It is possible that the blade began life as a cavalry sword (hence the early 19th century date of manufacture) and was later cut down and re-hilted for police use. There were tens of thousands of light cavalry swords made during the Napoleonic period, and a number of them were cut down and reused for other weapons such as naval and police cutlasses.
British Presentation Sword for the Attorney’s Cavalry, c.1800
PRESENTATION SWORD OF THE ATTORNEY’S CAVALRY BY PROSSER, 78 cm curved blade decorated with stands of arms, Royal arms, a figure of Britannia, a further classical female figure, laurel wreaths and swags all on a gilt ground, further etched with a presentation panel THE GIFT OF THE SECOND TROOP OF THE ATTORNEY’S CAVALRY TO CHRISTOPHER ABBOTT ESQ.E THEIR CAPTAIN AS A MARK OF THEIR RESPECT AND ESTEEM, patination and staining, classically styled gilt hilt with square form D-shaped knuckle guard, the whole decorated with Roman imagery, wire bound leather covered grip, contained in its shagreen covered copper gilt mounted wooden scabbard, the upper mount with maker’s panel for PROSSER.
The Attorney’s Cavalry were a militia/yeomanry cavalry unit in Ireland in the late 18th century and early 19th century.
British Pattern 1796 Light Cavalry Officer’s Sword with an Indian Blade
The wide heavy curved 75 cm blade of watered steel back-edged for the last 24 cm, the back edge deeply chiseled with an intricate repeat floral pattern with the remains of gold koftgari work, plain steel stirrup knuckle-guard of typical 1796 form, wide shield shaped langets, faceted back-strap, polished single piece ribbed horn grip.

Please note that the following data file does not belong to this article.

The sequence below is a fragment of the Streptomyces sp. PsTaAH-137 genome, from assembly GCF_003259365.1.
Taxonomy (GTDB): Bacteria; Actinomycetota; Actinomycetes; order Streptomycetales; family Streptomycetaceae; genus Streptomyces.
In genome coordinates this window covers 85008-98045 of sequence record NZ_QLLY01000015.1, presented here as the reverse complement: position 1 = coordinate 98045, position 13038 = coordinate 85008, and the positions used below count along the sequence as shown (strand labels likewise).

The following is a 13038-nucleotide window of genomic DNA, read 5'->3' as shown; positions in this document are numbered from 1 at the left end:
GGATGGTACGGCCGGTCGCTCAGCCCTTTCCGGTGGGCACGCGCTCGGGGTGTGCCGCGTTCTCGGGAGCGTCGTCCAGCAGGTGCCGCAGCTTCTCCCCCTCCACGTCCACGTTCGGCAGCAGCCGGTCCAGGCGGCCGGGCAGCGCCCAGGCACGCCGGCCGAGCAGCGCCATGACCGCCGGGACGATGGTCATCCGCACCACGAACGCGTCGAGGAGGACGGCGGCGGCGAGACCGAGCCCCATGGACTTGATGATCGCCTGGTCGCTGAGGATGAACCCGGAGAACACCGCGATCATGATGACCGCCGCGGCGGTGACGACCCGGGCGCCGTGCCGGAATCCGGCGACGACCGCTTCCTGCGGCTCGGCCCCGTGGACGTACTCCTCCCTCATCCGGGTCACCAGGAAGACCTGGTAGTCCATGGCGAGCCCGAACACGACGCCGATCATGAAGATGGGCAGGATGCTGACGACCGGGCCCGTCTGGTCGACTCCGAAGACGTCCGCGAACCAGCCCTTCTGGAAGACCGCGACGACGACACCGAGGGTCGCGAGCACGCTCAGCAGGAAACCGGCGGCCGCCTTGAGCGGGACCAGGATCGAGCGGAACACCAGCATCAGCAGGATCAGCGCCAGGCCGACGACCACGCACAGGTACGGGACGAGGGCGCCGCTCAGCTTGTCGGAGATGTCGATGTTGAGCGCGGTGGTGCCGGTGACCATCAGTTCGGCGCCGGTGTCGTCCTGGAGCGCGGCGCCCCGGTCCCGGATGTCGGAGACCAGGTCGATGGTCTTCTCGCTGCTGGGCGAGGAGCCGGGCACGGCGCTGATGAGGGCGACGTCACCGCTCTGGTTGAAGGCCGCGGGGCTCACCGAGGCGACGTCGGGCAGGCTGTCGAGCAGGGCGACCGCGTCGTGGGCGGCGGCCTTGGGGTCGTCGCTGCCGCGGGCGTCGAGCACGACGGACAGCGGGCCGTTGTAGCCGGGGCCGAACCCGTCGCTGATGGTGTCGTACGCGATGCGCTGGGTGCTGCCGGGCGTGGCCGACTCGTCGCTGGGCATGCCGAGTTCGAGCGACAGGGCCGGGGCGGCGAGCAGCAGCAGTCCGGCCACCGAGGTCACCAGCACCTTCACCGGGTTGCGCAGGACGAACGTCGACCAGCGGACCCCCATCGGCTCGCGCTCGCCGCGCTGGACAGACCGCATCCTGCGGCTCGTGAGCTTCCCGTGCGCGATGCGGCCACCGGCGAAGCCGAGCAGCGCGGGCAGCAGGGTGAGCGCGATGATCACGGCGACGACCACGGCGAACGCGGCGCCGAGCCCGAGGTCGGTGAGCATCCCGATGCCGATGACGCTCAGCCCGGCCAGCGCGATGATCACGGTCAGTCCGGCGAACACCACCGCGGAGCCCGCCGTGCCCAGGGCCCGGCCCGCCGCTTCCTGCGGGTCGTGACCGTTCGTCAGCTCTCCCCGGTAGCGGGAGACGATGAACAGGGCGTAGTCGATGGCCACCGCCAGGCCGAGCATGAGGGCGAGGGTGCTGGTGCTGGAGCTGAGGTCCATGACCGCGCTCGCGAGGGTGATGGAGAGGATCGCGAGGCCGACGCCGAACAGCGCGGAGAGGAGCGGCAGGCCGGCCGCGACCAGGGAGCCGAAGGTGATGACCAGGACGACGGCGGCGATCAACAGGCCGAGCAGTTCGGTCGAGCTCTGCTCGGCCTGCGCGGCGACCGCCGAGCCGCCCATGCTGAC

Just a quick overview of the 1897P British Infantry Officer’s Sword – the most recent and in fact current pattern for British Officer’s. This one has had an interesting life – since you can see that it is covered in vaseline! We clean it off and get a good look at the etching in this video though!
Indian Cavalry Trooper’s Sword in the Style of a British Pattern 1853 Cavalry Trooper’s Sword
Probably for a sowar of one of the Indian cavalry regiments of the Bombay, Bengal, or Madras Army, and made in Sialkot when it was still a part of India (now Pakistan).
A.A. GHOLAM JEELAN, SIALKOT,A PAKISTANI CAVALRY TROOPER’S SWORD, circa 1860 and strongly based on the British 1853 Pattern, with curved 30 1/2in. blade blind-fullered for two thirds of its length, the forte signed ‘A.A. GHOLAM JEELAN, SIALKOT’, iron three-bar hilt with small fixed inner guard, leather grip-piece with broad impressed chequering and secured by five large rivets and flat riveted pommel-cap, together with its embossed leather scabbard with leather covered reinforcing bands near throat and sheet iron drag covering fully one third of the scabbard
A rare Hong Kong Police (mounted police) cavalry sword, dating to the late-19th century. I have never seen one of these before and they must be rare survivors outside Hong Kong. As can be seen from the photo below, from around 1885, the Hong Kong Police had a mounted contingent which was armed and equipped like a cavalry troop. The sword itself is in nice condition, with the original field service scabbard. The blade is bright and is marked to the outfitter Parker, Field & Son, who supplied the military and police. The blade is unsharpened and is solid in the hilt. It is evident that the hilt was originally nickel plated and patches of this remain. The shagreen and wire grip is in nice condition.
Essentially a British Pattern 1821 Light Cavalry Officer’s Sword , but for the police.
British Officer’s Sword with a Persian Shamshir Blade, Early 19th Century
The very heavy deeply curved 81 cm blade of watered steel, of Persian workmanship, unsigned, the back edge rounded, the copper-gilt stirrup shaped knuckle-guard of similar form to that of a 1796 pattern light cavalry guard but with two scrolling side bars to give additional protection to the hand, plain back-strap and domed pommel, fine one-piece chequered ivory grip.